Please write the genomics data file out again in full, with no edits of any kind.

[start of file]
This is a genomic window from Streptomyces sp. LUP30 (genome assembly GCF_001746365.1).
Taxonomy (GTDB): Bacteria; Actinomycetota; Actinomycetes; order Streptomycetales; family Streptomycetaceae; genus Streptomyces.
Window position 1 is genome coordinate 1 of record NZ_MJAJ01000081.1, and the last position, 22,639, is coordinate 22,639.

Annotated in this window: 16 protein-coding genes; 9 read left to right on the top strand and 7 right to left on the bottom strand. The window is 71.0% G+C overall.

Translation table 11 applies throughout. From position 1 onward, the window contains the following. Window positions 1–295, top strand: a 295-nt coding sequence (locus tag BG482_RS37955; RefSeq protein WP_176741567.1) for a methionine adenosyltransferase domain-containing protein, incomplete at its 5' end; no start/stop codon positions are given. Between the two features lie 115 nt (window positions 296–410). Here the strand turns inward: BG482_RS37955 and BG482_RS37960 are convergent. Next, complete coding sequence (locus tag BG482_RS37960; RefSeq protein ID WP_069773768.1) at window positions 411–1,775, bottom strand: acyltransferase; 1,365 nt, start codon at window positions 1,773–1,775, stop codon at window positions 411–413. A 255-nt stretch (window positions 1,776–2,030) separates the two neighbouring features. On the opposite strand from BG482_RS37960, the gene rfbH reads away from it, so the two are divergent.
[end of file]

This is a genomic window from Streptomyces sp. LUP30 (genome assembly GCF_001746365.1).
Taxonomy (GTDB): Bacteria; Actinomycetota; Actinomycetes; order Streptomycetales; family Streptomycetaceae; genus Streptomyces.
Window position 1 is genome coordinate 1 of record NZ_MJAJ01000081.1, and the last position, 22,639, is coordinate 22,639.

Annotated in this window: 16 protein-coding genes; 9 read left to right on the top strand and 7 right to left on the bottom strand. The window is 71.0% G+C overall.

Translation table 11 applies throughout. From position 1 onward, the window contains the following. Window positions 1–295, top strand: a 295-nt coding sequence (locus tag BG482_RS37955; RefSeq protein WP_176741567.1) for a methionine adenosyltransferase domain-containing protein, incomplete at its 5' end; no start/stop codon positions are given. Between the two features lie 115 nt (window positions 296–410). Here the strand turns inward: BG482_RS37955 and BG482_RS37960 are convergent. Next, complete coding sequence (locus tag BG482_RS37960; RefSeq protein ID WP_069773768.1) at window positions 411–1,775, bottom strand: acyltransferase; 1,365 nt, start codon at window positions 1,773–1,775, stop codon at window positions 411–413. A 255-nt stretch (window positions 1,776–2,030) separates the two neighbouring features. On the opposite strand from BG482_RS37960, the gene rfbH reads away from it, so the two are divergent.